February 9, 2021 feature
A machine learning framework that exploits memristor variability to implement Markov chain Monte Carlo sampling
Memristors, or resistive memory devices (RRAM) are nanometer-sized electronic components that can serve as memories for portable computers and other devices. When they are organized in a cross-bar structure, these tiny memories can be used to perform matrix multiplications with low energetic requirements.
Matrix multiplications underpin the operation of all artificial neural network-based models. In fact, when these models operate, input data is multiplied with their "weights matrix."
When a memristor is programmed, its resulting state (i.e., its resistance or conductance) is defined by the random organization of a limited number of atoms inside the device, which link up two electrodes. This means that this state cannot be directly controlled, which significantly limits the potential of memristors for running artificial neural networks.
Over the past few years, engineers have been trying to use series of memristors (i.e., memristor arrays) to allow machine learning models to learn "in-memory." However, the lack of control over their state and the resulting variability in their operation has made this incredibly difficult.
Researchers at CEA-Leti and Université Paris-Saclay-CNRS in France have recently developed a new machine learning scheme that leverages the variability in the state of memristors to implement Markov chain Monte Carlo (MCMC) sampling techniques. These are a class of Bayesian machine-learning algorithms that can derive a sample of a desired distribution of data by constructing what is known as a Markov chain (i.e., a model that represents a sequence of possible events).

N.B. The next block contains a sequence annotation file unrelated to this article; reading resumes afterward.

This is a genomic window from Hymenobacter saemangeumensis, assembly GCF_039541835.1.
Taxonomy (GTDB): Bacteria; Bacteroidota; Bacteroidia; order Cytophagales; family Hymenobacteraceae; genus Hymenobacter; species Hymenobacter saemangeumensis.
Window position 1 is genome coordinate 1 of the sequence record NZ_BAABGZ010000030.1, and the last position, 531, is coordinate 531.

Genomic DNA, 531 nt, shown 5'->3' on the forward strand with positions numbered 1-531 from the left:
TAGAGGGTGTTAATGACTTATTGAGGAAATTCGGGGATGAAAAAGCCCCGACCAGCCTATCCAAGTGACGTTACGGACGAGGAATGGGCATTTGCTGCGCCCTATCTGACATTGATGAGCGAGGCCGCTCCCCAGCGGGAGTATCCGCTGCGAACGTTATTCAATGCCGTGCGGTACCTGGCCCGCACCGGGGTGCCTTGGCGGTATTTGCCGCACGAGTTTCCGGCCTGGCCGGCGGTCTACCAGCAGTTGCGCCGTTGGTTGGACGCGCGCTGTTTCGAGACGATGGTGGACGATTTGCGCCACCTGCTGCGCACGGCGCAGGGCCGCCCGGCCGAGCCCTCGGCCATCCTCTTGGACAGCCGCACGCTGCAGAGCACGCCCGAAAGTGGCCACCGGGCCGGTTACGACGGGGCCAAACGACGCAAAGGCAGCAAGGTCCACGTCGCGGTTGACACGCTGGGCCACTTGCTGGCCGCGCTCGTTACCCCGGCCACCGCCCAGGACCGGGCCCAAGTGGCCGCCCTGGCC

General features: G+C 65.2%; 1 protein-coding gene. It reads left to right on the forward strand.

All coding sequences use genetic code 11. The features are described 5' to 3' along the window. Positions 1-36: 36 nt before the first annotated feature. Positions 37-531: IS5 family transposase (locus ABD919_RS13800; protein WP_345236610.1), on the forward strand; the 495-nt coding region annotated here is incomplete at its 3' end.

"A lot of research and device engineering has gone into making memristors more deterministic during past decades, but they remain pretty random and 'non-ideal'," Thomas Dalgaty, one of the researchers who carried out the study, told TechXplore. "What motivated us (and I am sure many other research groups working with memristors) was to identify a way to harness this intrinsic device randomness instead of fighting against it. Back in early 2019, we finally realized that a good way to do this might be by turning to the framework of Bayesian machine learning."
Bayesian machine learning approaches make extensive use of "random variables." As a memristor has an intrinsically high variability, Dalgaty and his colleagues realized that it could be considered as a random variable. They thus tried to exploit the implicit "randomness" of memristors to implement an MCMC algorithm.